The Colombian-Lebanese community in Bogota, composed largely of upper- and middle-class families, has existed for over 100 years and maintains several cultural, social, and religious organisations. First arriving in Colombia in the late-nineteenth century, Lebanese immigration has greatly diminished since the 1930s, excepting slight temporary increases during Middle Eastern conflicts and hardship. Lebanese migrants were – and continue to be – diverse in terms of background, political ideology, religious beliefs, ethnic identification and economic means; however, today, the community’s active members are all upper- and middle-class individuals. This chapter focuses on those active community members who are vocal about their membership to the community. It builds on Alfaro-Velcamp’s (2013) argument that descendants of Lebanese immigrants in Latin America have used their Lebaneseness as a mark of foreignness to strengthen their position in society. This mechanism works in a dual capacity: their foreignness allows them to maintain their position in society, whilst their upper- and middle-class status helps them maintain the status of the community, promote its interests, and largely portray their ethnicity on their own terms. Based on ethnographic research and interviews, the chapter explores expressions of citizenship through participation in public demonstrations as an example of this duality.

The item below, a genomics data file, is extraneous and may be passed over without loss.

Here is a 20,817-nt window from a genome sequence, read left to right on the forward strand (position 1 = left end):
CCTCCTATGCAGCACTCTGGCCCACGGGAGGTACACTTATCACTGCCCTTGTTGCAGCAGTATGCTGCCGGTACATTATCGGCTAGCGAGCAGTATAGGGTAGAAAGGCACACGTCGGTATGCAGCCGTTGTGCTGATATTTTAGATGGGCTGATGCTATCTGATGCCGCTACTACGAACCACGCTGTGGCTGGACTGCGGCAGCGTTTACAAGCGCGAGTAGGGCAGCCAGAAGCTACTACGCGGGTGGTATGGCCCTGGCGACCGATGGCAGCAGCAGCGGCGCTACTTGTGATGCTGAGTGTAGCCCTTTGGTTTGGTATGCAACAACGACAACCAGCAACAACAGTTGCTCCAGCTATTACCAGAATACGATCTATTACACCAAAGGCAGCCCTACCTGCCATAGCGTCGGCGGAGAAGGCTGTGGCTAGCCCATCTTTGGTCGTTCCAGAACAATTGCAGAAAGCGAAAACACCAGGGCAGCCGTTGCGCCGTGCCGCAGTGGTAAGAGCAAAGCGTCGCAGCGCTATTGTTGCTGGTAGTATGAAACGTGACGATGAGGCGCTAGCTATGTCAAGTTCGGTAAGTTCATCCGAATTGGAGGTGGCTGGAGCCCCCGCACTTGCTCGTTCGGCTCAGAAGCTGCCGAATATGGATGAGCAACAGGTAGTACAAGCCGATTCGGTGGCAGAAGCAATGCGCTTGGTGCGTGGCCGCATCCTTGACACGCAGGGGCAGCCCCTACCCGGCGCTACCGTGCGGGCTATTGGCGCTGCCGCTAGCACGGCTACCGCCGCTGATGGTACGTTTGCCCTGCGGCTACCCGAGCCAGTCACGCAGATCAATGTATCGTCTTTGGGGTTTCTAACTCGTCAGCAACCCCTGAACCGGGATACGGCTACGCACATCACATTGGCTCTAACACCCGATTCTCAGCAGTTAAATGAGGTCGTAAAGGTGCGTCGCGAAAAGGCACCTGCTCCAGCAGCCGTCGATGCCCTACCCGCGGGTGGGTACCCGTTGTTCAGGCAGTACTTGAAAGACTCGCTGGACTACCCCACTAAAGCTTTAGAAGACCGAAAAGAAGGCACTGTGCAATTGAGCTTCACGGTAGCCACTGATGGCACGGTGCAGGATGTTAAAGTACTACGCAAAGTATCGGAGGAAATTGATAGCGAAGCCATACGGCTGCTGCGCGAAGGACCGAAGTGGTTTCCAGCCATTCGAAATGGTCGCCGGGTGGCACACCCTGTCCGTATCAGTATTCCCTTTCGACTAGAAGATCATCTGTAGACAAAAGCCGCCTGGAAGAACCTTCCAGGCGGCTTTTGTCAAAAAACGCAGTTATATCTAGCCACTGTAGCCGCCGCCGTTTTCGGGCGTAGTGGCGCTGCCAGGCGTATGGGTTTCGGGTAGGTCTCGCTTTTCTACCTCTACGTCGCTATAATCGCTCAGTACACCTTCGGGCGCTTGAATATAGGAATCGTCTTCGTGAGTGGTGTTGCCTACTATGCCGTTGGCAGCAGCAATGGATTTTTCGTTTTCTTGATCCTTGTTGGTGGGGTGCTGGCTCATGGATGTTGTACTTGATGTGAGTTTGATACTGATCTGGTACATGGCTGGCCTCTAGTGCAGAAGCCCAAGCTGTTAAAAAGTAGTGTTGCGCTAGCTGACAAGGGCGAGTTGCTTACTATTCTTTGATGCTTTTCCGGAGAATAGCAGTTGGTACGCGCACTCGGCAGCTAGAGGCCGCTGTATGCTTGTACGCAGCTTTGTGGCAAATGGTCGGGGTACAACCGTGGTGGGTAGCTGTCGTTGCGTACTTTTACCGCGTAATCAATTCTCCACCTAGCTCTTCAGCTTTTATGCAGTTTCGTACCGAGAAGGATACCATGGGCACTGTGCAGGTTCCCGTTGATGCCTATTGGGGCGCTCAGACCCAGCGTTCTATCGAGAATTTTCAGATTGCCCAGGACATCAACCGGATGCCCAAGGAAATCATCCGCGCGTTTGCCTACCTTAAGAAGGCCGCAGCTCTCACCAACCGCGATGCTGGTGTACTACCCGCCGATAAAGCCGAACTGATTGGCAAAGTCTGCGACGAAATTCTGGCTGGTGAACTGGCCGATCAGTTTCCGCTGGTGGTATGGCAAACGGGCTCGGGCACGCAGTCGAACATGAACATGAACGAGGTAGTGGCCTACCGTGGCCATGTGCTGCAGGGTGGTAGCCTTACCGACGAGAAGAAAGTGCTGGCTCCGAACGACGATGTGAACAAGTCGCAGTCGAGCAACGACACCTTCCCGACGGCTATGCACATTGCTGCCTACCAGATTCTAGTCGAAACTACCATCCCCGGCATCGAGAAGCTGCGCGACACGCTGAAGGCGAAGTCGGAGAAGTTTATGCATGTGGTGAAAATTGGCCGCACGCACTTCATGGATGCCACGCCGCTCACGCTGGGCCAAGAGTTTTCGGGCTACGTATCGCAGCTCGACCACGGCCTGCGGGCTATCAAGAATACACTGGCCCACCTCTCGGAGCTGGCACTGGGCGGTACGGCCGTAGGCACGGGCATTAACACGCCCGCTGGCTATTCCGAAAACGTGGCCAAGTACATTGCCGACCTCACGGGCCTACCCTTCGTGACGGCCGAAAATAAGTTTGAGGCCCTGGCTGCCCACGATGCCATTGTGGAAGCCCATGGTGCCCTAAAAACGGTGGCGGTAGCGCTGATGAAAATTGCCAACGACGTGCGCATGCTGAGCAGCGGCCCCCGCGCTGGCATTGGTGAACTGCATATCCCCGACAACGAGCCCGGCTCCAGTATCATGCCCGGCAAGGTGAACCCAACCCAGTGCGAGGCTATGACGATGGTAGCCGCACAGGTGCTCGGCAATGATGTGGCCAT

Faculty of Humanities and Social Sciences\Department of English and Modern Languages
Year of publication: 2019Date of RADAR deposit: 2018-07-26
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